TOM KARANGELOV / トム・カランゲロフ






ANDREW ALLEN / アンドリュー・アレン











Rubianda Rahman's last part in Vans APAC's "Lava" was filled with flawless style. The up-and-coming from Jakarta Indonesia looks back on the days of filming for the part.



Photos_Ajiem Serr
Special thanks_Vans, Mark Khor

VHSMAG (V): When did you get into skating?

Rubianda Rachman (R): When I was around seven or eight. I was watching a lot of random YouTube skate videos, and I was playing the Tony Hawk game. After that, I just got interested in skateboarding.

V: I read that your dad is a famous musician in Indonesia. Did that help you pursue your dreams since your dad did the same?

R: Yeah, for sure. I would see my dad play and produce music back in his days. I was inspired by what my dad has been doing in music. The band is called Ada Band. It's Indonesian pop music from the early 2000s.

V: What was the video that you watched when you started skating that got you hyped?

R:  When I was younger, I was watching stuff like Baker has a Deathwish, Chronicles 2 and even Rowan’s (Zorilla) Certi-fried Baker part. Even today, I watch a lot of Baker videos, like that T-Funk and Tyson (Peterson) part was fire.

V: Who were some of the skaters you got influenced by?

R: There's too many... From Indonesia, Absar (Lebeh) , Mario (Palandeng) , Dede (Bayu Satya) and Phrabawa (Junior). Outside of Indonesia, I guess Tyson and Rowan. I like how Rowan skates. He's so flawless.

V: Yeah. I can see Rowan in your skating. What's the skate scene in Jakarta like?

R: It's growing. Many skaters are coming out from Jakarta. There's also a lot of new buildings with spots that have good ground but generally the ground here is pretty rough, especially like the ones in Bali.

V: What's the reaction of the general public? How do they see street skating?

R: Some people will get mad and go like, "What are you doing!?", but the police in Jakarta don't really care actually. It’s usually the security guards that kick us out. Police are chill and don’t really bother us. If you skate at a private property you might get a ticket but other than that, you just get kicked out.

V: Who are your sponsors?

R: I skate for Motion Skateboards from Bali, Tight Hardware from Thailand and Vans.

V: How did you get on Vans?

R: At first, Mario talked to someone at Vans about me, and after that, they just started flowing me shoes.

V: So you got on Vans through one of the skaters you got influenced by. That's nice.

R: Yeah, he also skates for Motion too.

V: You had Youth Manifesto part in 2021 and the KUTA 911 video last year. It seems you've been super productive. What's your day-to-day like?

R: Right now I’m still based in Indonesia, I’m in Bali a lot because most of my friends who I skate with are there. I just skate with my friends all day, hangout together and film, then go to the beach.


V: Compared to those two videos in the last couple years, how do you feel about your Lava part? Everything looks more refined and bigger.

R: Youth Manifesto was like a lot more ledge skating stuff, and all the clips are filmed in Indonesia (Jakarta, Bandung and Bali). In Lava, I’m skating a lot more rails.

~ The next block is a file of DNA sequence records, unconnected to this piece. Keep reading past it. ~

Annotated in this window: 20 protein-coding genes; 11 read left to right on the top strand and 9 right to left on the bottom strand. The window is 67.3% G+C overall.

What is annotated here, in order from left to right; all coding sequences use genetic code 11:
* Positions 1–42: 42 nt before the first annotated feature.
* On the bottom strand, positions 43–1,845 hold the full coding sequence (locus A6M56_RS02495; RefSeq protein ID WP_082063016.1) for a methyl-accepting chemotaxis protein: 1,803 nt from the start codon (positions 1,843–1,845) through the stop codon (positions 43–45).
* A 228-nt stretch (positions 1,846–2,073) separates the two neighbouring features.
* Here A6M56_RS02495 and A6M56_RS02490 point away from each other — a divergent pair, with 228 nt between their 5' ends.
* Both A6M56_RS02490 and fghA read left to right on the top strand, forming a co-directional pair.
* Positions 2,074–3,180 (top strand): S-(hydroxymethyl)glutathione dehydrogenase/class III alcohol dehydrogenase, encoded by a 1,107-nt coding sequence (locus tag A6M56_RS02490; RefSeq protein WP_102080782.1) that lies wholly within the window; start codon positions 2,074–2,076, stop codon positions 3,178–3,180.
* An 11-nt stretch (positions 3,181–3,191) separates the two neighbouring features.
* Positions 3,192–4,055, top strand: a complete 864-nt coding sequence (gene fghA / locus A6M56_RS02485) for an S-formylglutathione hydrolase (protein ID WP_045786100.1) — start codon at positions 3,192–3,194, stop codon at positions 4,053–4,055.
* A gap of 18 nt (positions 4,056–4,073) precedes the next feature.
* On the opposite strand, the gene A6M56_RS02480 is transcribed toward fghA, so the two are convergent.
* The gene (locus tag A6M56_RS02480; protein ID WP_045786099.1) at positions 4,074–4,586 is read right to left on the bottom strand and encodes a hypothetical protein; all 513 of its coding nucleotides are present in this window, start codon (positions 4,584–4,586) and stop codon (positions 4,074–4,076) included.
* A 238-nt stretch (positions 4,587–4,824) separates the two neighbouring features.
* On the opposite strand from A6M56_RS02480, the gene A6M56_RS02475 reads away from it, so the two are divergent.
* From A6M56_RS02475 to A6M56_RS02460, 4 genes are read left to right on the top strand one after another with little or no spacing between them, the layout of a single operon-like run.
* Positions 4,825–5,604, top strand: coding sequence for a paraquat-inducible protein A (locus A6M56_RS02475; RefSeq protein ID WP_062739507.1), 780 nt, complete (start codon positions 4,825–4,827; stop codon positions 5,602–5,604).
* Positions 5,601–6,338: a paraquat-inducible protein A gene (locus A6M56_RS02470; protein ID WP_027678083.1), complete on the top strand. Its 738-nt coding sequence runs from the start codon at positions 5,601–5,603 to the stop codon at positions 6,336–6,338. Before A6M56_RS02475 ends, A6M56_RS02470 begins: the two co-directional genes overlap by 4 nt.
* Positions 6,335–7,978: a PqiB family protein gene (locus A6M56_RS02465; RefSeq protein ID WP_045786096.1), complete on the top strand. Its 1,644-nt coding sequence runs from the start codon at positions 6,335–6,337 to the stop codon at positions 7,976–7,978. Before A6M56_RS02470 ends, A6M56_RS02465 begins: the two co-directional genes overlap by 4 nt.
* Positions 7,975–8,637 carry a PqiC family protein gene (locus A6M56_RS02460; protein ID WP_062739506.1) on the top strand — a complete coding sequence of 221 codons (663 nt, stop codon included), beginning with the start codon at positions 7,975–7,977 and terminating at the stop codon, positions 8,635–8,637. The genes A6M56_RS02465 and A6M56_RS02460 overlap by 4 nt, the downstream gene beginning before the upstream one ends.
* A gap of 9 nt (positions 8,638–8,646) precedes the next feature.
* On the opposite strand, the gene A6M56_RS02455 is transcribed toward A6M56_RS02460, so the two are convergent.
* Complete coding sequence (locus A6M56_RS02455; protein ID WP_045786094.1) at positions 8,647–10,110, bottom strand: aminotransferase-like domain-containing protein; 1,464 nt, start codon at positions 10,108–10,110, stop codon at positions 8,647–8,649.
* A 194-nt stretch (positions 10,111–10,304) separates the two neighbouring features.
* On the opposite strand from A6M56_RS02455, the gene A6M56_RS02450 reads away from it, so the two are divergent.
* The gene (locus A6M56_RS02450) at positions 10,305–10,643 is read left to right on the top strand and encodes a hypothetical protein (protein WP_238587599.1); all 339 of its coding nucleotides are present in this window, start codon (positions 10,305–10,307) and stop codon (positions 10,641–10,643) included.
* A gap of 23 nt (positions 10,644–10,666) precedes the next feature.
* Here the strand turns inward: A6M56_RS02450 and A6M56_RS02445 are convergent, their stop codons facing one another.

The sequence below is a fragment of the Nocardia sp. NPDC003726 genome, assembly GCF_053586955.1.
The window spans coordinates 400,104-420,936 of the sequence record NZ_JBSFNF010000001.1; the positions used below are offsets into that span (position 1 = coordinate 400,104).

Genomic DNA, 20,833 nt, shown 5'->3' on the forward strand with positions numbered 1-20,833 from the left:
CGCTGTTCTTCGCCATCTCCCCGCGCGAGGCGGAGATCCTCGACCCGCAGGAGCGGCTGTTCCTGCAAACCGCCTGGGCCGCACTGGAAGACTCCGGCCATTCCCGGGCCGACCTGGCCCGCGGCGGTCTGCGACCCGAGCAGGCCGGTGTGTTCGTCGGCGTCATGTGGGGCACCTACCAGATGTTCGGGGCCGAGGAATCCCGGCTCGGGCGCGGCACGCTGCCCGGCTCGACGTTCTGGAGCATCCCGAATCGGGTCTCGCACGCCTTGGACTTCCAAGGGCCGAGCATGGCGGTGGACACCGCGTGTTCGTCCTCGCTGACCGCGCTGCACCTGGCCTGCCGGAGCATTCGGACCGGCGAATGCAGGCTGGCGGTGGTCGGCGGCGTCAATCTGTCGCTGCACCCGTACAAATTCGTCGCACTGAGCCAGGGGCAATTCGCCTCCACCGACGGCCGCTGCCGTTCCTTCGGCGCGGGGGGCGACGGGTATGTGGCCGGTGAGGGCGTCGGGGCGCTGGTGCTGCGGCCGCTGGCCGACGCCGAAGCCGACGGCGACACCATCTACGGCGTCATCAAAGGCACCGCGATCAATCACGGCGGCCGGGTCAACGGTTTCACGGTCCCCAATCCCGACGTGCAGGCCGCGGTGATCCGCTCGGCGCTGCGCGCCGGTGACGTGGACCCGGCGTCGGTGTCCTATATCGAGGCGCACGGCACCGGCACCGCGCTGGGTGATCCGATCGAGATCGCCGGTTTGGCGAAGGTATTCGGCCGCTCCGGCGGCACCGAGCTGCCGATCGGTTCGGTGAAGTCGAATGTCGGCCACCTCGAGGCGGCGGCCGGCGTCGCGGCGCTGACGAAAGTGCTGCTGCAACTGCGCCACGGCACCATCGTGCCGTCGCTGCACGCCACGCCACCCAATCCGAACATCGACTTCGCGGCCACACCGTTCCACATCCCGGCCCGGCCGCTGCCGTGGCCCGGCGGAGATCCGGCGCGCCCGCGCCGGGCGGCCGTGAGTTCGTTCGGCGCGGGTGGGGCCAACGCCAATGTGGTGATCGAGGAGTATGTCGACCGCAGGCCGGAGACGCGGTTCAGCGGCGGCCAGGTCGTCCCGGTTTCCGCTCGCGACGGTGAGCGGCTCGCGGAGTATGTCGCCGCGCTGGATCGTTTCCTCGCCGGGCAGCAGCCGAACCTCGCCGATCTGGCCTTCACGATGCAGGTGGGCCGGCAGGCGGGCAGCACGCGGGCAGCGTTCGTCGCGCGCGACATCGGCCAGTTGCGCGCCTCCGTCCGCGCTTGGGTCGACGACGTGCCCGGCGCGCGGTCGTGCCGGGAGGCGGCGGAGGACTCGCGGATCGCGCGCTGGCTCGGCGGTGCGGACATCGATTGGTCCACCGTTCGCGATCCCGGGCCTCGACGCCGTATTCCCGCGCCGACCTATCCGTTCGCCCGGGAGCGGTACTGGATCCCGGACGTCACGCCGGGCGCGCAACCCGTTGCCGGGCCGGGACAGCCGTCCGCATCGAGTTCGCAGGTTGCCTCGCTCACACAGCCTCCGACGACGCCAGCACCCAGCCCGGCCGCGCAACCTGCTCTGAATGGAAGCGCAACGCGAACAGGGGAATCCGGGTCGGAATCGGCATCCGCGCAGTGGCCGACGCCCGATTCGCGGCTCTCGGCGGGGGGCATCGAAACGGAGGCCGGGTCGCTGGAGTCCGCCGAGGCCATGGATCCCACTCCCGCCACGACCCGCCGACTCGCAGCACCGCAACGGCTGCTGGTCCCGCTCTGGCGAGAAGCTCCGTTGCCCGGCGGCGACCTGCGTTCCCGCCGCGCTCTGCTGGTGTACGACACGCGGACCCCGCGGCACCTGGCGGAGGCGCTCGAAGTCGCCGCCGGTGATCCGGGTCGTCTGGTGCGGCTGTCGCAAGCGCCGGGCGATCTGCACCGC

V: When did you find out that you were going to have the last part?

R: I guess towards the deadline. I was stoked.

V: How long did you film for?

R: I have some clips in there that were kept from the Youth Manifesto part but other than that, almost everything was filmed in less than a year, because our first trip for Lava only started in April 2022.

V: How much of that part was filmed in your hometown?

R: Maybe 30% or 40%. Other than Indonesia, we filmed in Singapore, Malaysia and Thailand. Good times. Singapore and Malaysia had a lot of great spots if you compare it to Indonesia, but Singapore, they’re a bit strict when it comes to street skating. You can get fined there at some spots. We did have some sketchy moments. Police were checking our passports but we got away with it. You can even get a fine for spitting and chewing gum in Singapore. Singapore for me was something else (laughs).

V: What was most challenging from Lava?

R: Maybe the last trick. The run-up to the 50-50 was narrow and had this wavy curve. Really tight. At first I was just looking at the spot with Juno (Junnosuke Hasegawa) from the last trip, I thought it'd be good for my last trick. So, we went back to Singapore to try it. I was trying it for about an hour. It was more of a mental battle for me because those curves were harder than the actual grind.


V: What was most rewarding?

R: Probably just the chance to skate the spots that we did, and having new experience with all the guys from the APAC team. Just super glad to be a part of the Lava video project. Thanks Vans for bringing me around, it was the best times!

V: I personally like that 50-50 on a rail kickflip out. That was beautiful.

R: Thank you, I was hyped on that too! That spot is in Jakarta.

V: You've skated with Japanese skaters for this project. What was it like skating with them?

R: Yeah I skated with Daiki (Hoshino), Juno, Shor (West), Toa (Sasaki) and Hina (Maeda). They’re the best! I enjoy watching Shor skate, and I’ve actually hung out with Daiki a few times before this. I had a Vans trip with him to the States too, so it’s always been a good time with Daiki. I had two trips with Juno too, so the same goes to him too!


V: So Lava came out and you had the last part. What's next?

R: I might be doing another episode with my crew back in Indo called Holiday Route. But let’s see, I’m down for whatever that’s coming. Keep skating and being on the road, that makes me happy!


Rubianda Rachman

Born in Jakarta, Indonesia, in 2004. He's the face of Vans APAC team and one of Asia's best young talents. Recent work includes "Youth Manifesto" and "Lava".